What Ping represents is a family-operated, product-first company that aims to constantly better itself with each and every design. The missions of Ping, the LPGA, and the LET seem to align and if the willingness to invest in the players continues to grow, there’s no doubt in my mind that the Solheim Cup can and will surpass the Ryder Cup in terms of the level of play, crowd enthusiasm, and eventually revenue.
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This week in women’s golf
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Five at The IX: Pre-tournament quotes from Queen City
Q. Some really consistent golf this year with four Top 10s, additional top 25s. What are you hoping to see in your game this week?
ALLY EWING: Yeah, like I said, just a good title defense. I know the worst thing you can do — being in this position before, the worst thing you can do is kind of lean on your expectations for last year. This year is a completely new year. While I have good memories, if I compare last year it’ll only hinder my performance. It’s kind of a blank slate for me.
I’ll lean on those memories as good things, but I’m not going to put any like high expectation or just set the standard at winning. That’s what we tee it up hoping to do and setting the mark for when we want to do, but I’m going to show up and try to put together — start out with two really consistent rounds and hopefully play two more over the weekend if given the opportunity.
Q: It’s your first time out here at Kenwood Country Club. What are your thoughts of the course?
LINN GRANT: I really like it. I think it’s very scorable. Like you don’t have to be afraid when you’re out there playing. It’s still kind of soft so can be quite aggressive at the pins, which I really like. So it will be interesting playing tomorrow and Friday, and hopefully goes well.
Q. And then being back in Cincinnati this week, what did you enjoy most about being in Cincinnati last year?
ANGEL YIN: I didn’t get to see much of anything last year, so this year I will enjoy the city a little more. I was hoping to get some tickets to the baseball game – for free — but nothing is free in this world I’ve realized, so I’m going to go buy tickets.
Q:Your Stanford women’s golf team recently won their first tournament of the season. What has it been like to watch and support them from a different view this year?
ROSE ZHANG: I was trying my best to refresh the leaderboards as much as possible. You know, it sucks to not be there with them, but it’s just such an incredible experience, especially with Paula, who is an incoming freshman. She played super well for her first event.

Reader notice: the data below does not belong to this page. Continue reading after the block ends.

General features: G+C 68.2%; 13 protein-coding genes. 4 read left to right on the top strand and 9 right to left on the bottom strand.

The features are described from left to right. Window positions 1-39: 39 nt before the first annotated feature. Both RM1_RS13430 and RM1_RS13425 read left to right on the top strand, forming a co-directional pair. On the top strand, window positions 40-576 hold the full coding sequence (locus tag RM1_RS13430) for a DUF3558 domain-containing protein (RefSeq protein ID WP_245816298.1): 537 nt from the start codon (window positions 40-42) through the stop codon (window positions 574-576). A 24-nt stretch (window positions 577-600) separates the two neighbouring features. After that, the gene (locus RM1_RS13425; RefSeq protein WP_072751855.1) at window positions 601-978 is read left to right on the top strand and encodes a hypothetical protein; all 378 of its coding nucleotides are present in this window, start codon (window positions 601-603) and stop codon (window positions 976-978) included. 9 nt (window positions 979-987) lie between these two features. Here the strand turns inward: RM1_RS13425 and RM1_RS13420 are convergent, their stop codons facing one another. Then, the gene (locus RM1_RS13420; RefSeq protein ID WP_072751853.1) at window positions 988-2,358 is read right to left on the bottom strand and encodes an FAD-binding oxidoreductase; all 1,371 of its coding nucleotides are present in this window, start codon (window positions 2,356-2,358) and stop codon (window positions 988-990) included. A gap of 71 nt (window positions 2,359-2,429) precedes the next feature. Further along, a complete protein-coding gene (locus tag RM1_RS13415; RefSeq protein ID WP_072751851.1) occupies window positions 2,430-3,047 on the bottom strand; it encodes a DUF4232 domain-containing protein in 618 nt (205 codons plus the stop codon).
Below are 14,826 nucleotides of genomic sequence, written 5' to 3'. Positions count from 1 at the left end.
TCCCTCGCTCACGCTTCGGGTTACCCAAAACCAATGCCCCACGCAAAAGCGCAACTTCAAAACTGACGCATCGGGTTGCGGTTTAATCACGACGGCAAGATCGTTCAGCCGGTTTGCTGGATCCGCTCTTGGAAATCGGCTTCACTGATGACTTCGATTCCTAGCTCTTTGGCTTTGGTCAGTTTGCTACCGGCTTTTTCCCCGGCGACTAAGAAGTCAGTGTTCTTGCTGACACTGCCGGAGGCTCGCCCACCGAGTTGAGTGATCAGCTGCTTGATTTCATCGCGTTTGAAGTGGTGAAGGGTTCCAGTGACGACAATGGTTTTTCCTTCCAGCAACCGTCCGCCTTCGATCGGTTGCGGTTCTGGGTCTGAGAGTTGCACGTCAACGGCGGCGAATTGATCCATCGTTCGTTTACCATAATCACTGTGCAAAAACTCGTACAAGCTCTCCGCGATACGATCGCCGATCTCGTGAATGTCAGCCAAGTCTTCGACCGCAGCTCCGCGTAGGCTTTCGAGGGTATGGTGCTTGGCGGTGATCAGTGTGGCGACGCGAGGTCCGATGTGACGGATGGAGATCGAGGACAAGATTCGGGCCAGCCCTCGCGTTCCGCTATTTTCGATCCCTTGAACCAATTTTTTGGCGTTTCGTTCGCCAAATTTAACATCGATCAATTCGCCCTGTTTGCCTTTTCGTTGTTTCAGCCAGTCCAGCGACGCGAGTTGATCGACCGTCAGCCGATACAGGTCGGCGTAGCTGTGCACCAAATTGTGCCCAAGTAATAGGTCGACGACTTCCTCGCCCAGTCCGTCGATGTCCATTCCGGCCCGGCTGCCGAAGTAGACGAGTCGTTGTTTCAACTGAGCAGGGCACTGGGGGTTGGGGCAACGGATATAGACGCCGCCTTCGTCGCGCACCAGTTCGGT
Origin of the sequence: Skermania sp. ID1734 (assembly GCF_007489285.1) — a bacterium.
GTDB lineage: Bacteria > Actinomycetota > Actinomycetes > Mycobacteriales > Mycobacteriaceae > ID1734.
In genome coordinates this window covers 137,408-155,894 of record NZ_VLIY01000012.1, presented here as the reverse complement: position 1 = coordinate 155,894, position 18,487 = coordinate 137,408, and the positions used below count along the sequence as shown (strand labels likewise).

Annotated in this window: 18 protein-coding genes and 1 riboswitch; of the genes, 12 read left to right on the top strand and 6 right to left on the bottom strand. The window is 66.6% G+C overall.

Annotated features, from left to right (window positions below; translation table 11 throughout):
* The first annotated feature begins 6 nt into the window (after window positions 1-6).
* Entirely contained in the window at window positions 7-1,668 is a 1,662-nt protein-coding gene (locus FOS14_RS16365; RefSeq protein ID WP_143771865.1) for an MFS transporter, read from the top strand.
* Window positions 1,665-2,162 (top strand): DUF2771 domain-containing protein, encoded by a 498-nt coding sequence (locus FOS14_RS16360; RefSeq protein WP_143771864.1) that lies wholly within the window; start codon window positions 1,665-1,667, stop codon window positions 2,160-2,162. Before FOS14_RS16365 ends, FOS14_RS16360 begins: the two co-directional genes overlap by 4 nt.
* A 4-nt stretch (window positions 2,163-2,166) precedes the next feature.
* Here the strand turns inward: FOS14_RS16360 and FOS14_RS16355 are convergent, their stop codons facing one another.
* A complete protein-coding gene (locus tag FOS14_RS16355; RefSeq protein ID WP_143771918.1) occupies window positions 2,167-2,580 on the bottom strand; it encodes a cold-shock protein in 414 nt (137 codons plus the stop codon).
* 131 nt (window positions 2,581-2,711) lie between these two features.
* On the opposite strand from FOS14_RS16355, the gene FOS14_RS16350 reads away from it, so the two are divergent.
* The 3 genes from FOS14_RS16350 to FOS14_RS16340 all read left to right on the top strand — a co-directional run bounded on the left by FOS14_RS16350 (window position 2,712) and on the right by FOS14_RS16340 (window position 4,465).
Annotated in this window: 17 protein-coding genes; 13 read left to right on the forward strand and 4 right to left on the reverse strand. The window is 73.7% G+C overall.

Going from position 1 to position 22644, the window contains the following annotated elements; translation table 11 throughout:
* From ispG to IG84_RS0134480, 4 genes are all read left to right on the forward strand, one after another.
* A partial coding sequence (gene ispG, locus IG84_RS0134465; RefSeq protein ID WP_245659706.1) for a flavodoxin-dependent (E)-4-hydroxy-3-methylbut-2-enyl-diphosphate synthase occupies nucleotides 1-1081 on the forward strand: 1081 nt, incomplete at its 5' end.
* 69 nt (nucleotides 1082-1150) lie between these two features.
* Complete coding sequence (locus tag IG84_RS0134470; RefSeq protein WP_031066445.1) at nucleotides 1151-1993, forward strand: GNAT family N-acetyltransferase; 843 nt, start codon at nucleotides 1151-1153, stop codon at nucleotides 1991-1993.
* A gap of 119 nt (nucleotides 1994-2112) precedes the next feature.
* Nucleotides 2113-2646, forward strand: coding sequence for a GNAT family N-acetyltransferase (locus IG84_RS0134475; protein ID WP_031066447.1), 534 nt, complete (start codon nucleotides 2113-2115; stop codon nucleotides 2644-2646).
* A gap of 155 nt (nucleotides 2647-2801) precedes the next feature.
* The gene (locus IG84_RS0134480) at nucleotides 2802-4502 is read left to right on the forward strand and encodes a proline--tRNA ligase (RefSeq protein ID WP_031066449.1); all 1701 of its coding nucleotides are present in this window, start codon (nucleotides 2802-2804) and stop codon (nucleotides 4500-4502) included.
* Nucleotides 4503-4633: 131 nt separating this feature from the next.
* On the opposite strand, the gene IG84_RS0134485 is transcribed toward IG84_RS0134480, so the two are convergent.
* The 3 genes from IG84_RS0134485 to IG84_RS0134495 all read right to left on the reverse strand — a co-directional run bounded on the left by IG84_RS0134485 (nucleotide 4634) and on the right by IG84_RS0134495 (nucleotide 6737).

Entire teamed played amazing. Meg got her first collegiate win. I think that entire week was honestly just such a dream week for them. I was so happy for them. I texted everyone. They’re super pumped about the season starting. School hasn’t started yet, so once they’re back on campus it will be full steam ahead, schedule, workouts, practice, and everyone couldn’t be more excited.
I’m really happy for them. I think they’re going to do amazing the next couple months. They also have their backs. Everyone is super close. I don’t think this year will be any different.
Q. How would you describe this past year that you’re close to concluding versus last year? Last year, several wins; this year very close, but no trophies yet. Any specific difference you can point to?
JENNIFER KUPCHO: Not necessarily. I think after breaking through and having my first win last year I kind of became — I just really became really confident with my game that I could win out here, and won two pretty quickly.
Then all of a sudden nothing came, and I think that really just like — I had to take a step back during the off-season to realize you just went three years without a win and now you’ve won three. It’s not just going to all come as easily as it just came.
So just taking a step back during the off-season and realizing that it’s not as easy as it looks. So just going into this year really just having fun playing again after the last half of the season last year. It was a hard, a hard rest of the year and I really just didn’t want to be on the golf course.
So coming into this year just really mentally getting myself into it and really just trying to go out and have fun, and also doing other fun things on the road just trying to make this life a lot more fun.